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This might be one of the least invasive sight aids for the visually impaired that we've spotted: it's a camera that sits in the shirt pocket, Her-style, and uses auditory alerts to warn when the user approaches obstacles. The idea here is to help folks with loss of peripheral vision (from glaucoma, for example) to keep from bumping into things. The device uses time-to-collision predictions rather than proximity sensors, so rather than a constant beep just because you're standing next to a pillar, the gizmo will apparently only ping you when you might actually run into said pillar.

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The Philco Predicta television is a 1950s design icon and one of the most easily recognizable television models in history, what with its detached picture tube and nearly flat screen. Unfortunately, finding a working example these days is nearly impossible -- that is, unless you 3D-print one yourself like the crafty geniuses at FormLabs have. The team first printed the miniaturized case using the Formlab Form+1 and clear resin, then stuffed an Adafruit 2-inch LCD screen into it and loaded the Sci-Fi classic "The Man from Planet X" into its memory.

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Artists and comedians have been doing some truly amazing things with Vine since it launched as a Twitter product two years ago, but those mesmerizing slices of life that eat up your day in six-second increments have never really looked all that great. That's finally starting to change, according to a blog post by Vine API lead Mike Kaplinskiy -- you'll start seeing vines in 720p (up from the normal, eye-searing 480p) in the team's iOS and Android apps within the next few days, but some of them can already be spotted embedded around the web.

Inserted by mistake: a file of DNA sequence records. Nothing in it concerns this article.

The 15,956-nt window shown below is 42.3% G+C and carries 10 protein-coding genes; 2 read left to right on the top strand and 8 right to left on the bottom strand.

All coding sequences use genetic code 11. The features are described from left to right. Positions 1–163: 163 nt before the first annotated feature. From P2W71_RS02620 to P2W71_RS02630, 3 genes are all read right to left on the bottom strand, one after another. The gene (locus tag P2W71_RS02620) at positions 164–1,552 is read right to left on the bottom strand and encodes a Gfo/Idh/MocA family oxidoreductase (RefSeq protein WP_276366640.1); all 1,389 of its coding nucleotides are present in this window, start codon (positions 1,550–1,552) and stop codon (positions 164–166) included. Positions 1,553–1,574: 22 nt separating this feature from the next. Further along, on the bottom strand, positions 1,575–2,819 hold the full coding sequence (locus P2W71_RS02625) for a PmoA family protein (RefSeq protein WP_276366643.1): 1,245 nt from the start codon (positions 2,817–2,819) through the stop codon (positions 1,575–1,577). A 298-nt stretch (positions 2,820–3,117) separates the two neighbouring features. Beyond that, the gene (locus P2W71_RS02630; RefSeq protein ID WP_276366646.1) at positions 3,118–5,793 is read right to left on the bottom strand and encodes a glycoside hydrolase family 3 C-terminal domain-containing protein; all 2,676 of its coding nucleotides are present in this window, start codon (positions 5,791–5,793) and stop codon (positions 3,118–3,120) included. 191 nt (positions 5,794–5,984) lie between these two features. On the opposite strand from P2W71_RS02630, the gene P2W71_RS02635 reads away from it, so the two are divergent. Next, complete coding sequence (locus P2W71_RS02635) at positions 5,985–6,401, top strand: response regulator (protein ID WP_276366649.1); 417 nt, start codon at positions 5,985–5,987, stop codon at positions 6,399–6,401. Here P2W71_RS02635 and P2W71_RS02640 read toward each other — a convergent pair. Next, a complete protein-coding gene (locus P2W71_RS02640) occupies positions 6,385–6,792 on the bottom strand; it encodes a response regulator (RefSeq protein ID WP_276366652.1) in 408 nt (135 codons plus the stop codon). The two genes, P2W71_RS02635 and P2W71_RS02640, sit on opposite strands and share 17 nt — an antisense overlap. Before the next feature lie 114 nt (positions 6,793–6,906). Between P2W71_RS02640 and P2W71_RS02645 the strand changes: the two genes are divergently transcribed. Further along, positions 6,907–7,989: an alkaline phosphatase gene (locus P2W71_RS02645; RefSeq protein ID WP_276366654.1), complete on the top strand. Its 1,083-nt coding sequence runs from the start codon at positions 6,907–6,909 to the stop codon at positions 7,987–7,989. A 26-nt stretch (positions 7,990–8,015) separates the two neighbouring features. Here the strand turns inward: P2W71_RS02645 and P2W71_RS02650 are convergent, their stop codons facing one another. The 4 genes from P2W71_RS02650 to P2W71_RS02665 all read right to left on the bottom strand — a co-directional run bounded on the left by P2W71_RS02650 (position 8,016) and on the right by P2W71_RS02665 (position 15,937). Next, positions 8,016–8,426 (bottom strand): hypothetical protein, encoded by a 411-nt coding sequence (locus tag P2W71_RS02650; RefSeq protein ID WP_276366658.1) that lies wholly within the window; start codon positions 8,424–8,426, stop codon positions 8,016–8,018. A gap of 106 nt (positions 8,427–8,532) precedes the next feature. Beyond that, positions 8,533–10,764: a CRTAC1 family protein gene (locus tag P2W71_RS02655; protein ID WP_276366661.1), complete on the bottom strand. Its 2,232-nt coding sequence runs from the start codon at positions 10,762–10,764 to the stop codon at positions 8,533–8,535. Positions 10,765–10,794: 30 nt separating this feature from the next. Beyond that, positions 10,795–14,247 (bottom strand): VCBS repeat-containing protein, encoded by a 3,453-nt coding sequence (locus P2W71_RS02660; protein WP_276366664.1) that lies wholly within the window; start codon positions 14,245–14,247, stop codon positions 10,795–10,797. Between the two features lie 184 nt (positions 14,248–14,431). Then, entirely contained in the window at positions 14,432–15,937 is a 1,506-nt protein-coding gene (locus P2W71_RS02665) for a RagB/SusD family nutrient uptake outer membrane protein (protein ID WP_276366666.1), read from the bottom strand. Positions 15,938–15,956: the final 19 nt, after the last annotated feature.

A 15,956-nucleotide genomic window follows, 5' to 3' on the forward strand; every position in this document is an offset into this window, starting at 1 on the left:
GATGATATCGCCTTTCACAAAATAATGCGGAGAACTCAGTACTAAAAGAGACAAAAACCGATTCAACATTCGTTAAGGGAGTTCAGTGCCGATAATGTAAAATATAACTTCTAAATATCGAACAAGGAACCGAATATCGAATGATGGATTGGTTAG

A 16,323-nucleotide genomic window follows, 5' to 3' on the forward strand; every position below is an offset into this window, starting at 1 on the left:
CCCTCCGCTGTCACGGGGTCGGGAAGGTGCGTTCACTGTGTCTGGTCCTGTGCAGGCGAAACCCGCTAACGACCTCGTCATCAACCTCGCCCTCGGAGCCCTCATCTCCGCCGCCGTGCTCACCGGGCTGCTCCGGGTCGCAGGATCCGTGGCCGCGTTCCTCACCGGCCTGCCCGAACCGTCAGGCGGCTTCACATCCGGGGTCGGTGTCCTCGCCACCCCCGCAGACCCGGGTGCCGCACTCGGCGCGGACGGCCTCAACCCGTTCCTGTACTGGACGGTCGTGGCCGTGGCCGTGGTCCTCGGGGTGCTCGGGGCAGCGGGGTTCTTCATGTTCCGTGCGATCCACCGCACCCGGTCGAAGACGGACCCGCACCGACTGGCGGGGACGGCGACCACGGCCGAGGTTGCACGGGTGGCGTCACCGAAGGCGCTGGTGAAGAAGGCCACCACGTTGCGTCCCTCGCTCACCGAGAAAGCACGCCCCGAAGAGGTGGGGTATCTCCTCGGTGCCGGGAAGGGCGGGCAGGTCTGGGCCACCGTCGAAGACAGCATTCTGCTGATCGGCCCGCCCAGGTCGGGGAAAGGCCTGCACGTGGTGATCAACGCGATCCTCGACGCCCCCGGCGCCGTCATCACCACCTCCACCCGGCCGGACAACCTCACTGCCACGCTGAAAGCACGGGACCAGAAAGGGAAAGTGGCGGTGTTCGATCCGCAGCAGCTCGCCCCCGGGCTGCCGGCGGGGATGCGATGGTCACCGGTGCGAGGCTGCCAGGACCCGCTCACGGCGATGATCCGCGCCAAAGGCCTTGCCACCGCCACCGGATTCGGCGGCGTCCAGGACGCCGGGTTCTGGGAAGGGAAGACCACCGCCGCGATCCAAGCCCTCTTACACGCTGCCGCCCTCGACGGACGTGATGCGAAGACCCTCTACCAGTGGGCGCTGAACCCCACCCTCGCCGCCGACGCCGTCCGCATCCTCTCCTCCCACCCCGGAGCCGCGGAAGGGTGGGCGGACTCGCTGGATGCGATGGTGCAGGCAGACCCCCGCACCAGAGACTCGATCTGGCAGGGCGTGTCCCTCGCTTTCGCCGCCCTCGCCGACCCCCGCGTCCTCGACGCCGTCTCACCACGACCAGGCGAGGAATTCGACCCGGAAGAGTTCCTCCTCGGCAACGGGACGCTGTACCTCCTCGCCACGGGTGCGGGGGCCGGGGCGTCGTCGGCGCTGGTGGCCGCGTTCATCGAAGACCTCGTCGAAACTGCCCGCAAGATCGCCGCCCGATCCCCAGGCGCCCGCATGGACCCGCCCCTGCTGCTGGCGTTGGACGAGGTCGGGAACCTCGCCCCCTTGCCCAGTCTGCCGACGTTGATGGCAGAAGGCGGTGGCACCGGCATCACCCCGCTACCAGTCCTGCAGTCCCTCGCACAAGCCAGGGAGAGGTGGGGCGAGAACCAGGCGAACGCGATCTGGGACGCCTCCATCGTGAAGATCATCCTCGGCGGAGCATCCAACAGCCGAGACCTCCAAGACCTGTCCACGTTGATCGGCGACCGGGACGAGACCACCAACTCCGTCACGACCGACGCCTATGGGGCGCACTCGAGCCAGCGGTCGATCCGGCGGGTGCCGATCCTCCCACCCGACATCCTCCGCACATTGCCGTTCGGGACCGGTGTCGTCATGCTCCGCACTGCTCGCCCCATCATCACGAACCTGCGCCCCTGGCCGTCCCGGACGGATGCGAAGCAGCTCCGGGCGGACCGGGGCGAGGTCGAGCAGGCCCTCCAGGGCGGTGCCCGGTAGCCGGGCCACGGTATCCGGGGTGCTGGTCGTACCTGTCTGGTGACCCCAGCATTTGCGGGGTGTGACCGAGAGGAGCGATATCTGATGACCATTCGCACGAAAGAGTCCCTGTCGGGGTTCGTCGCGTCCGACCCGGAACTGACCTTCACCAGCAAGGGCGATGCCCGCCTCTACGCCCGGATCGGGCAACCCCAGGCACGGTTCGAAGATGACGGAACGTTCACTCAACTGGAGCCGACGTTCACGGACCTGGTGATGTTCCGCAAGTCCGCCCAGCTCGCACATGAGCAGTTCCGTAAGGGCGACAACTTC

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Valve, the company that spawned Steam, Team Fortress 2, Portal and Half-Life, will hand out dev kits of its Vive virtual reality headset to select developers at no cost, company spokesperson Doug Lombardi tells Ars Technica. Valve plans to launch a new site next week where developers, big and small, can sign up to potentially score an early version of the Vive. There are no firm guidelines determining which studios will actually get a dev kit, the site reports, and it's unclear how many are up for grabs in this freebie round.